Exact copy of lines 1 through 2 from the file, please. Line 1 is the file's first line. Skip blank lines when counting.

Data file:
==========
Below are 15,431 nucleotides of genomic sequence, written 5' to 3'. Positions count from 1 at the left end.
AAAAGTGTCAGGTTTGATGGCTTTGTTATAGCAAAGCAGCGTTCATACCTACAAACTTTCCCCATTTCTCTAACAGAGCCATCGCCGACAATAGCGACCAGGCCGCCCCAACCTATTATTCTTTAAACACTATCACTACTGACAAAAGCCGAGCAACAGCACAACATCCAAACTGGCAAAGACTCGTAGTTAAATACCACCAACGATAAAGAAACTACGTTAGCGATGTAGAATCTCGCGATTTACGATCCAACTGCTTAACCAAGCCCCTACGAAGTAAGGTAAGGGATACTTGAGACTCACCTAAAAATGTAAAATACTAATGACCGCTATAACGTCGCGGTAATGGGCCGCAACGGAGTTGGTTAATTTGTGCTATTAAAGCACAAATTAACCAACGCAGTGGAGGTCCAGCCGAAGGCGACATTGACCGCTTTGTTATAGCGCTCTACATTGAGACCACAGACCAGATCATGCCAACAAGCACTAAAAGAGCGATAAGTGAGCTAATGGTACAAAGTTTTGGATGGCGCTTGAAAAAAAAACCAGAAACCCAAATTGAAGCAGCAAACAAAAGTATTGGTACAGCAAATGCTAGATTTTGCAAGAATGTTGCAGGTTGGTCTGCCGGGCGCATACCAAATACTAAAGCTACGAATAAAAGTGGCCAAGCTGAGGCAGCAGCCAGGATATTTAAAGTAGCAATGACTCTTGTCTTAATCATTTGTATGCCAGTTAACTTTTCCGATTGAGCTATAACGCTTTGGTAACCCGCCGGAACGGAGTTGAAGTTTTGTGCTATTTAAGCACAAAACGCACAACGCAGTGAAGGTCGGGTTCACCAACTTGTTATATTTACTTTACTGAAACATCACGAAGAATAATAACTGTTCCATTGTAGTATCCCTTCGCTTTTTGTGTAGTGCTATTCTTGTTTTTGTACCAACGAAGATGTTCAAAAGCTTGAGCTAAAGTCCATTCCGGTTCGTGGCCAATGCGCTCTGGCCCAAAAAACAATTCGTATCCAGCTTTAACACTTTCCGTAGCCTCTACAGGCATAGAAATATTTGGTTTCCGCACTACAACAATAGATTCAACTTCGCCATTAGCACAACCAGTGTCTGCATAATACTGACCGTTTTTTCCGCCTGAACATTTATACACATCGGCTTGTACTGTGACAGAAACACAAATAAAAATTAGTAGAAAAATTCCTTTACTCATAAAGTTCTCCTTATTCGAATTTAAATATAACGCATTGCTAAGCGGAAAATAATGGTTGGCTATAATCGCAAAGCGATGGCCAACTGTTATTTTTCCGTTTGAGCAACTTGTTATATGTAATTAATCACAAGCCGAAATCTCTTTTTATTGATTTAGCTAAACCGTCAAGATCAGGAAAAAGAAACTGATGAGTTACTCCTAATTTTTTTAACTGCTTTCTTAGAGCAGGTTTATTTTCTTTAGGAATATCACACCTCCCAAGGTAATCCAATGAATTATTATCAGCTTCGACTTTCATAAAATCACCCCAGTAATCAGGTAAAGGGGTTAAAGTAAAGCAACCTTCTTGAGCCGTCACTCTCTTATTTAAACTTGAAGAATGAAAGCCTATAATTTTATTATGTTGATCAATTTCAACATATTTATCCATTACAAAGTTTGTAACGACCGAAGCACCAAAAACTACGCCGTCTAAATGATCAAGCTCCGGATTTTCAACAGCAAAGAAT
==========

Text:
Below are 15,431 nucleotides of genomic sequence, written 5' to 3'. Positions count from 1 at the left end.
AAAAGTGTCAGGTTTGATGGCTTTGTTATAGCAAAGCAGCGTTCATACCTACAAACTTTCCCCATTTCTCTAACAGAGCCATCGCCGACAATAGCGACCAGGCCGCCCCAACCTATTATTCTTTAAACACTATCACTACTGACAAAAGCCGAGCAACAGCACAACATCCAAACTGGCAAAGACTCGTAGTTAAATACCACCAACGATAAAGAAACTACGTTAGCGATGTAGAATCTCGCGATTTACGATCCAACTGCTTAACCAAGCCCCTACGAAGTAAGGTAAGGGATACTTGAGACTCACCTAAAAATGTAAAATACTAATGACCGCTATAACGTCGCGGTAATGGGCCGCAACGGAGTTGGTTAATTTGTGCTATTAAAGCACAAATTAACCAACGCAGTGGAGGTCCAGCCGAAGGCGACATTGACCGCTTTGTTATAGCGCTCTACATTGAGACCACAGACCAGATCATGCCAACAAGCACTAAAAGAGCGATAAGTGAGCTAATGGTACAAAGTTTTGGATGGCGCTTGAAAAAAAAACCAGAAACCCAAATTGAAGCAGCAAACAAAAGTATTGGTACAGCAAATGCTAGATTTTGCAAGAATGTTGCAGGTTGGTCTGCCGGGCGCATACCAAATACTAAAGCTACGAATAAAAGTGGCCAAGCTGAGGCAGCAGCCAGGATATTTAAAGTAGCAATGACTCTTGTCTTAATCATTTGTATGCCAGTTAACTTTTCCGATTGAGCTATAACGCTTTGGTAACCCGCCGGAACGGAGTTGAAGTTTTGTGCTATTTAAGCACAAAACGCACAACGCAGTGAAGGTCGGGTTCACCAACTTGTTATATTTACTTTACTGAAACATCACGAAGAATAATAACTGTTCCATTGTAGTATCCCTTCGCTTTTTGTGTAGTGCTATTCTTGTTTTTGTACCAACGAAGATGTTCAAAAGCTTGAGCTAAAGTCCATTCCGGTTCGTGGCCAATGCGCTCTGGCCCAAAAAACAATTCGTATCCAGCTTTAACACTTTCCGTAGCCTCTACAGGCATAGAAATATTTGGTTTCCGCACTACAACAATAGATTCAACTTCGCCATTAGCACAACCAGTGTCTGCATAATACTGACCGTTTTTTCCGCCTGAACATTTATACACATCGGCTTGTACTGTGACAGAAACACAAATAAAAATTAGTAGAAAAATTCCTTTACTCATAAAGTTCTCCTTATTCGAATTTAAATATAACGCATTGCTAAGCGGAAAATAATGGTTGGCTATAATCGCAAAGCGATGGCCAACTGTTATTTTTCCGTTTGAGCAACTTGTTATATGTAATTAATCACAAGCCGAAATCTCTTTTTATTGATTTAGCTAAACCGTCAAGATCAGGAAAAAGAAACTGATGAGTTACTCCTAATTTTTTTAACTGCTTTCTTAGAGCAGGTTTATTTTCTTTAGGAATATCACACCTCCCAAGGTAATCCAATGAATTATTATCAGCTTCGACTTTCATAAAATCACCCCAGTAATCAGGTAAAGGGGTTAAAGTAAAGCAACCTTCTTGAGCCGTCACTCTCTTATTTAAACTTGAAGAATGAAAGCCTATAATTTTATTATGTTGATCAATTTCAACATATTTATCCATTACAAAGTTTGTAACGACCGAAGCACCAAAAACTACGCCGTCTAAATGATCAAGCTCCGGATTTTCAACAGCAAAGAAT